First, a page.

Trump Administration Rolls Back Climate Change Initiatives

Skadden's 2018 Insights

As expected, the Trump administration has been actively engaged in efforts to reverse the federal government’s regulatory direction with respect to climate change. In 2017, President Donald Trump announced plans to withdraw from the Paris climate accord and proposed reducing the Environmental Protection Agency’s (EPA) budget. Under Administrator Scott Pruitt’s leadership, certain EPA regulations are being reconsidered or proposed for repeal. A shift away from the previous administration’s efforts on climate change is expected to continue in 2018.

A shift away from the previous administration’s efforts on climate change is expected to continue in 2018.

The Endangerment Finding

In 2009, the EPA determined that the emission of six greenhouse gases, in combination, endangers the health and welfare of future generations (the Endangerment Finding). The finding has since become the basis for the regulation of emissions from a range of sources, both mobile (such as vehicles) and stationary (most notably power plants). The finding’s significance is that, depending on the section of the Clean Air Act being invoked, it serves as a basis for the EPA to exercise discretionary authority to regulate greenhouse gas emissions and may (as in the case of regulating greenhouse gas emissions from mobile sources) obligate the EPA to regulate such emissions. The Endangerment Finding provides a basis for more climate activist administrations to use the Clean Air Act to attempt to reduce greenhouse gas emissions and for environmental activists to use the courts to attempt to force action by more reluctant administrations.

Whether the Trump administration will attempt to reverse the Endangerment Finding is uncertain. Conservative organizations have filed a number of petitions calling for it to be revoked. At a December 7, 2017, hearing before the House Energy and Commerce Committee, Administrator Pruitt criticized the EPA’s reliance on the reports of the United Nations Intergovernmental Panel on Climate Change (IPCC) to make the Endangerment Finding, notwithstanding that the U.S. Court of Appeals for the District of Columbia Circuit previously rejected a challenge to the Endangerment Finding based on this premise in 2012. Administrator Pruitt also stated that he intends to conduct a “red team/blue team” exercise in 2018, during which climate skeptics and climate scientists will debate the validity of mainstream climate science.

Whether the Trump administration will attempt to reverse the Endangerment Finding is uncertain.

Nonetheless, the extensive administrative record developed by the EPA in 2009 in support of the Endangerment Finding will likely be a formidable obstacle to attempts to reverse it. More recent climate evaluations, including the 2014 IPCC report and the first volume of the Fourth National Climate Assessment — produced by the interagency U.S. Global Change Research Program and released in November 2017 — are consistent with the conclusions of the Endangerment Finding. Its durability will be an important issue to monitor in the coming battles over federal climate change regulatory policy.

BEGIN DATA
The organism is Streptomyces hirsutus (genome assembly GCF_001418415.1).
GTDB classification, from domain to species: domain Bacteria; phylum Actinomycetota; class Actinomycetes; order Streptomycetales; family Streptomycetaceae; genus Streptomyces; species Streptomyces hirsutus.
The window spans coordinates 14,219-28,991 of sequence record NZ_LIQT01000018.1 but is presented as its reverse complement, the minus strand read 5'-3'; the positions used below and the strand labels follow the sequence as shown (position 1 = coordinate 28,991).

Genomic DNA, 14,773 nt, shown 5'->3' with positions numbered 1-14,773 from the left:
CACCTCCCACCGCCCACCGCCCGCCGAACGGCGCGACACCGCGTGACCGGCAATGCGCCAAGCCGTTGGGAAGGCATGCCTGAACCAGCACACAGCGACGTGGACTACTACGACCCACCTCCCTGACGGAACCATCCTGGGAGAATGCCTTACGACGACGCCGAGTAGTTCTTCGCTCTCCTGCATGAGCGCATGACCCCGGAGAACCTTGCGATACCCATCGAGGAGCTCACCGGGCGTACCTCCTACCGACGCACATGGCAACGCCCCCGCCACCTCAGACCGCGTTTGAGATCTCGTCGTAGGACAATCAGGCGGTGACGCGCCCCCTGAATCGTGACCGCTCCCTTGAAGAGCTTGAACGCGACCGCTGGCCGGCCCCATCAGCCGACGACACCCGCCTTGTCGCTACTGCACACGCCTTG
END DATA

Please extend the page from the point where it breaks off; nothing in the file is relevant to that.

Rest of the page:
The Paris Climate Accord

On the international front, President Trump has announced his intention to withdraw from the Paris climate accord, and U.N. Ambassador Nikki Haley formally notified the United Nations in August 2017 that the U.S. intends to do so “unless the United States identifies suitable terms for reengagement.” However, there is little reason to believe that the parties would be able or willing to renegotiate the agreement for the benefit of the United States. The earliest the U.S. can submit its withdrawal notice is November 4, 2019, with the effective date no earlier than one year from the date the notice is submitted.

Climate Change and the Budget

The Trump administration has proposed reducing the EPA’s 2018 budget by over 30 percent, including a proposed staffing cut of 25 percent. The administration has specifically targeted for elimination the EPA’s Global Climate Change Research Program and various climate-related partnerships with outside groups, such as the EPA’s state and local climate and energy programs. The justification for these proposed cuts is that climate change and sustainability are not among the EPA’s core statutory obligations to protect air, water and land. The administration also has proposed substantial cuts to the Department of Energy’s Office of Energy Efficiency and Renewable Energy; cuts to NASA earth science missions, including missions to track the distribution of carbon dioxide emissions and to better understand climate change; a reduction in support for climate science at the Department of the Interior; a reduction in funding for the U.S. Geological Survey’s carbon sequestration research; and cuts to climate change programs at the U.S. Agency for International Development and the State Department.